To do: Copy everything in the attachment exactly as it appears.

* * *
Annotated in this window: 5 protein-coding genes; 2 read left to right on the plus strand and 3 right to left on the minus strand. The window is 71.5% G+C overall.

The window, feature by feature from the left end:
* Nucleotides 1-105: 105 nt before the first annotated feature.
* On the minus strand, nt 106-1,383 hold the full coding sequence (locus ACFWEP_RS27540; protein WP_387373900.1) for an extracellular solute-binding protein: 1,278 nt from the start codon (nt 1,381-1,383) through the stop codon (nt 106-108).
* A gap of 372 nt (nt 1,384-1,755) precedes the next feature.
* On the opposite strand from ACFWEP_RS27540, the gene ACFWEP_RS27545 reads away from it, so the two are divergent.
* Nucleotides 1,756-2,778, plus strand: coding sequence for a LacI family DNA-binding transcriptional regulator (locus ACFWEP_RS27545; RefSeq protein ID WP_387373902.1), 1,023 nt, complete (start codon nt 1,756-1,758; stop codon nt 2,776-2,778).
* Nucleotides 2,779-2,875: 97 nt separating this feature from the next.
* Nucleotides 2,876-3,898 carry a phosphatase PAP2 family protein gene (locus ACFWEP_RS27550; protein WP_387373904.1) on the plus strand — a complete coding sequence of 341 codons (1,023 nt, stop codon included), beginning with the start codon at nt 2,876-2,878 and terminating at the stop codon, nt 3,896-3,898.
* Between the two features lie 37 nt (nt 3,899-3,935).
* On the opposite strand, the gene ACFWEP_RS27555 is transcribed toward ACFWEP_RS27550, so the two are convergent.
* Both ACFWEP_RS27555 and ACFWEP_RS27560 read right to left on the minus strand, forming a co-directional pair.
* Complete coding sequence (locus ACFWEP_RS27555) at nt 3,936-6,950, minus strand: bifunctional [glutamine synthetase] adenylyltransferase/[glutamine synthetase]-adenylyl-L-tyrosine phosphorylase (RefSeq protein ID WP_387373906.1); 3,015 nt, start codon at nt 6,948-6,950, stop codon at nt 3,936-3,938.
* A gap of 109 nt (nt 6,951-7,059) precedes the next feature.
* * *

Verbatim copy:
Annotated in this window: 5 protein-coding genes; 2 read left to right on the plus strand and 3 right to left on the minus strand. The window is 71.5% G+C overall.

The window, feature by feature from the left end:
* Nucleotides 1-105: 105 nt before the first annotated feature.
* On the minus strand, nt 106-1,383 hold the full coding sequence (locus ACFWEP_RS27540; protein WP_387373900.1) for an extracellular solute-binding protein: 1,278 nt from the start codon (nt 1,381-1,383) through the stop codon (nt 106-108).
* A gap of 372 nt (nt 1,384-1,755) precedes the next feature.
* On the opposite strand from ACFWEP_RS27540, the gene ACFWEP_RS27545 reads away from it, so the two are divergent.
* Nucleotides 1,756-2,778, plus strand: coding sequence for a LacI family DNA-binding transcriptional regulator (locus ACFWEP_RS27545; RefSeq protein ID WP_387373902.1), 1,023 nt, complete (start codon nt 1,756-1,758; stop codon nt 2,776-2,778).
* Nucleotides 2,779-2,875: 97 nt separating this feature from the next.
* Nucleotides 2,876-3,898 carry a phosphatase PAP2 family protein gene (locus ACFWEP_RS27550; protein WP_387373904.1) on the plus strand — a complete coding sequence of 341 codons (1,023 nt, stop codon included), beginning with the start codon at nt 2,876-2,878 and terminating at the stop codon, nt 3,896-3,898.
* Between the two features lie 37 nt (nt 3,899-3,935).
* On the opposite strand, the gene ACFWEP_RS27555 is transcribed toward ACFWEP_RS27550, so the two are convergent.
* Both ACFWEP_RS27555 and ACFWEP_RS27560 read right to left on the minus strand, forming a co-directional pair.
* Complete coding sequence (locus ACFWEP_RS27555) at nt 3,936-6,950, minus strand: bifunctional [glutamine synthetase] adenylyltransferase/[glutamine synthetase]-adenylyl-L-tyrosine phosphorylase (RefSeq protein ID WP_387373906.1); 3,015 nt, start codon at nt 6,948-6,950, stop codon at nt 3,936-3,938.
* A gap of 109 nt (nt 6,951-7,059) precedes the next feature.